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A conventional approach

By Hoda Badran

Hoda Badran, Professor of Social Research and Community Participation at the University of Helwan, Cairo, is the current Chairperson of the International Committee on the Rights of the Child. The Committee was established by the United Nations to monitor the progress of the Convention.

The 1989 Convention on the Rights of the Child has now been ratified by 174 of the world's nations - making it the most widely and rapidly accepted Convention in human rights history.

Some have pushed for rapid ratification by all countries to provide a universally accepted `moral platform' from which to defend children's rights. Others have argued that the `rush to ratify' devalues the Convention because neglect and abuse are still common in many ratifying countries.

Ratifying countries are obliged to report to the 10-member Committee on the Rights of the Child - of which I am currently the chairperson - detailing the steps being taken to put the Convention into practice.

Well, say the critics, all this certainly creates jobs for bureaucrats, produces prodigious amounts of paperwork, and provides endless excuses for meetings, but what does it offer to the millions of children in the world who are malnourished, uneducated, abused, prostituted, exploited?

Statement of intent

Loud and passionate public protest against violations is essential. There should be more of it. Public outcry, nationally and internationally, is one of the few powerful and immediate ways of protecting children's rights.

But the Committee on the Rights of the Child has a different job to do.

Rightly or wrongly, it makes the assumption that by ratifying the Convention a government is making a serious statement of intent. Our purpose is to help governments live up to that promise.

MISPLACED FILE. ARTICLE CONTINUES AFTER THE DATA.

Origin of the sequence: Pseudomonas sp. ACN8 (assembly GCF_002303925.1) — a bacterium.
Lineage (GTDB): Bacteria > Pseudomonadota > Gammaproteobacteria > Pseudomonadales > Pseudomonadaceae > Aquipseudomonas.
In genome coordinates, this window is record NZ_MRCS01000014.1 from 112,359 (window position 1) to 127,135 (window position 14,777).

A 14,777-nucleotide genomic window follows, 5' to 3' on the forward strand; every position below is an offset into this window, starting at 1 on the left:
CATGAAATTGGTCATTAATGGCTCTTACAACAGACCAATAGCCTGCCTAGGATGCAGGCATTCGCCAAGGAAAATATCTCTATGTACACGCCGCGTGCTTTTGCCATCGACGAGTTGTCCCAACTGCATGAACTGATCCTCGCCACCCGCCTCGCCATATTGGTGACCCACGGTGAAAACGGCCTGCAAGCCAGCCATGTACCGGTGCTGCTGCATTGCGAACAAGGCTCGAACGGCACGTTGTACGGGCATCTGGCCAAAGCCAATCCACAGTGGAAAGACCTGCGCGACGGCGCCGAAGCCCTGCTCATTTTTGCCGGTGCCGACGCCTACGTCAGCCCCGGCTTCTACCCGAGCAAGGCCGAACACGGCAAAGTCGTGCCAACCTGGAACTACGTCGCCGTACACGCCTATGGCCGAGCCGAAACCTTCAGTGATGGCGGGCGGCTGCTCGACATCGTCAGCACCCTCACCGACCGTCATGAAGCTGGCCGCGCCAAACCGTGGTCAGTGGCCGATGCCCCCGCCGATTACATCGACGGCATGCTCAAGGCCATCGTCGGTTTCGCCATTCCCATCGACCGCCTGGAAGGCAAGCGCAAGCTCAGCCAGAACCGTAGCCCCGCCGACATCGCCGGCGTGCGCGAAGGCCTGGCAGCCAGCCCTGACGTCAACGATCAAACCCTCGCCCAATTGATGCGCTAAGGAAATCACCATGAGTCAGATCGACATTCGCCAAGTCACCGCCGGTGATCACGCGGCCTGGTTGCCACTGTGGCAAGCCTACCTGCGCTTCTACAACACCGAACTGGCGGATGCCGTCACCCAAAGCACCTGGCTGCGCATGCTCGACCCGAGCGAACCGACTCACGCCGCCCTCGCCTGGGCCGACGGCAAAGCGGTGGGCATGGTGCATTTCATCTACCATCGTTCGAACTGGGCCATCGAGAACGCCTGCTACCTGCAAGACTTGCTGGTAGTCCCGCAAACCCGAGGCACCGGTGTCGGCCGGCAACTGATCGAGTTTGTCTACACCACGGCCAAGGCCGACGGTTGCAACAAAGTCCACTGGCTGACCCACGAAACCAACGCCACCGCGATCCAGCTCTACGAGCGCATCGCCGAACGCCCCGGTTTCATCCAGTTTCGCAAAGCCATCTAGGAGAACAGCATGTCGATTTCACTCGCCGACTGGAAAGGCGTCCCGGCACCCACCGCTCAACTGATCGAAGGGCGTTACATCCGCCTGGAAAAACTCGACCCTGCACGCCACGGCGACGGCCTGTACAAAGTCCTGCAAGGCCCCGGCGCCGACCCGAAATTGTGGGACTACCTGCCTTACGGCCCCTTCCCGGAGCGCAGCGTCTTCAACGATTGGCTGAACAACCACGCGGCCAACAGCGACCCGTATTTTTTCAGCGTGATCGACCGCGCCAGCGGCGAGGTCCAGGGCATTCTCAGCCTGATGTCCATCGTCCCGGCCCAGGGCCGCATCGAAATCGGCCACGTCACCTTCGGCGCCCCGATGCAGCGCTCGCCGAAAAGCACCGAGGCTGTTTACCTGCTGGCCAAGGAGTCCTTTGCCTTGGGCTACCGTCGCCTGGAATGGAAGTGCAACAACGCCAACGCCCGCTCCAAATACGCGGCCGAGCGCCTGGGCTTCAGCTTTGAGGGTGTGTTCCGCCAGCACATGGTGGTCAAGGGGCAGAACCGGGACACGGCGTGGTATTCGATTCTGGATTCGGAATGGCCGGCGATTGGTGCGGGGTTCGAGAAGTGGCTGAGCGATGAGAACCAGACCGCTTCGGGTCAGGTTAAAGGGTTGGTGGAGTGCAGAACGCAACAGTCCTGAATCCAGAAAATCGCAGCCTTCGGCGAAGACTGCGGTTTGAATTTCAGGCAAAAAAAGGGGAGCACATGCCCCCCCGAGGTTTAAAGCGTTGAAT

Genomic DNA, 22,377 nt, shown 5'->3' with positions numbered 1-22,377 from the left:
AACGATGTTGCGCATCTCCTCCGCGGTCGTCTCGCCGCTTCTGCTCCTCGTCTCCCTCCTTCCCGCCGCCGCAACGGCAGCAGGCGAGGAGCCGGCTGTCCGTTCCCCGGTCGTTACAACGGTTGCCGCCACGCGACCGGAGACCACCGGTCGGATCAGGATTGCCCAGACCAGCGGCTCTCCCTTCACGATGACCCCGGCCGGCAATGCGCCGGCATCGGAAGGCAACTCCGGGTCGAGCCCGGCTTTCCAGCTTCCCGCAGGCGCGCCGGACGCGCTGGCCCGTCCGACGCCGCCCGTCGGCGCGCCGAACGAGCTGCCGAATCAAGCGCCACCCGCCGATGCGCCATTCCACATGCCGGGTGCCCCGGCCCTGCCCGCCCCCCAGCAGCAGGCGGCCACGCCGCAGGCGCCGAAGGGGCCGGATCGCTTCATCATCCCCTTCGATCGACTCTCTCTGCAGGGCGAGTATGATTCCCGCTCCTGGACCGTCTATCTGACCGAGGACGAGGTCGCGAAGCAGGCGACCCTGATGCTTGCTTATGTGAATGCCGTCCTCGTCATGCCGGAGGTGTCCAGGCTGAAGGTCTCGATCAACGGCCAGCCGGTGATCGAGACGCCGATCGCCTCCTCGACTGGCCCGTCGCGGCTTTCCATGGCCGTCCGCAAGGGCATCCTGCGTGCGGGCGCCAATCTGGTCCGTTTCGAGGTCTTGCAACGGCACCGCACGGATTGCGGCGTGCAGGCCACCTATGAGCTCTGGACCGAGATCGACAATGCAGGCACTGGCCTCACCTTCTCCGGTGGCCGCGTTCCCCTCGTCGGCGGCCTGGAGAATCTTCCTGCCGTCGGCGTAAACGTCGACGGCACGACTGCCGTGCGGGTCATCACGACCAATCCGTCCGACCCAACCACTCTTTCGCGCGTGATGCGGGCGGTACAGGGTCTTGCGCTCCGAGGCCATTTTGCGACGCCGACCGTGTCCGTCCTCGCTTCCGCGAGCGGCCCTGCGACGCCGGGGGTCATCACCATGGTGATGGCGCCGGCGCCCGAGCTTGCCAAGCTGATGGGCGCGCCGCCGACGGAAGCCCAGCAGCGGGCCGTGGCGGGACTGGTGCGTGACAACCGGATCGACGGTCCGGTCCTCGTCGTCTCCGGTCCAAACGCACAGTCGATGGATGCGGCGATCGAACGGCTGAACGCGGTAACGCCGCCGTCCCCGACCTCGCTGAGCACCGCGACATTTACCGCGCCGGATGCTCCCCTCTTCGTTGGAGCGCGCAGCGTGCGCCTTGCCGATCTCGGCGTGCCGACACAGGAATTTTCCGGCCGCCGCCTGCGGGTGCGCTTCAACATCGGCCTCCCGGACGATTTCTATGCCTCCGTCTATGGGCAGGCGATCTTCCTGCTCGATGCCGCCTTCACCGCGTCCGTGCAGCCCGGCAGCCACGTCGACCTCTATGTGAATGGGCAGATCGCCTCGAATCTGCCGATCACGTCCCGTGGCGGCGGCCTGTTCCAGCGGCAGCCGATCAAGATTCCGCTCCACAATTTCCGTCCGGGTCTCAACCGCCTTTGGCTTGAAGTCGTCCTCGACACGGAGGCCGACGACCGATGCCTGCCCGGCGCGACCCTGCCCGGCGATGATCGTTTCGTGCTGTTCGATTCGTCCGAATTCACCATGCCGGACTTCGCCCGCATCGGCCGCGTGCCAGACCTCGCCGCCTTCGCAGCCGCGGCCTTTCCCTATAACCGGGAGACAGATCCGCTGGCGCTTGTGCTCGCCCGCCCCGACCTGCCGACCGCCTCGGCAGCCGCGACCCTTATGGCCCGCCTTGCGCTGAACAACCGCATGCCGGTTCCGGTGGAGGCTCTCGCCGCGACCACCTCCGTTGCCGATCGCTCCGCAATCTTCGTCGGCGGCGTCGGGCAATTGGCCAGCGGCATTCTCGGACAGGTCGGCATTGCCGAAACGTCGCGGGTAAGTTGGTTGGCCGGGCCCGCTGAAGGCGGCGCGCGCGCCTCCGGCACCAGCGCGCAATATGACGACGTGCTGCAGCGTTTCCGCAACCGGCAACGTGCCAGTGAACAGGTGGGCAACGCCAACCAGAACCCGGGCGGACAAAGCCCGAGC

This means meeting with governments - usually Ministers, Deputy Ministers, Attorneys-General, and Members of Parliament or Congress - to discuss the situation of children in their country. We examine the facts on health, nutrition and education, and we look for the internal disparities that are often more revealing than national averages. We also look closely at institutional arrangements, national legislation, and juvenile justice systems.

We do not rely solely on governments; we also consult with non-governmental organizations.

The Committee then issues its concluding observations.

In the unfailingly polite language of the diplomatic world, those observations begin with `positive aspects'. We "note with satisfaction" that Viet Nam has passed new laws on the Protection, Care and Education of Children, or that Egypt has established a National Council for Childhood and Motherhood.

Each report then turns to `points of concern'. In the case of Bolivia, for example, we noted "the disparities ... based on race, sex, language, and ethnic or social origin." In the case of the Russian Federation, "we are concerned that society is not sufficiently sensitive to the needs of the disabled."

We also express our `deep concern' over the continuance of child labour, child prostitution, the failure to protect children in armed conflicts, and the breadth and depth of discrimination against girls. And we point out repeatedly that culture and tradition are not acceptable reasons for violations of a Convention which now stands as an internationally agreed minimum standard for children everywhere.

Violations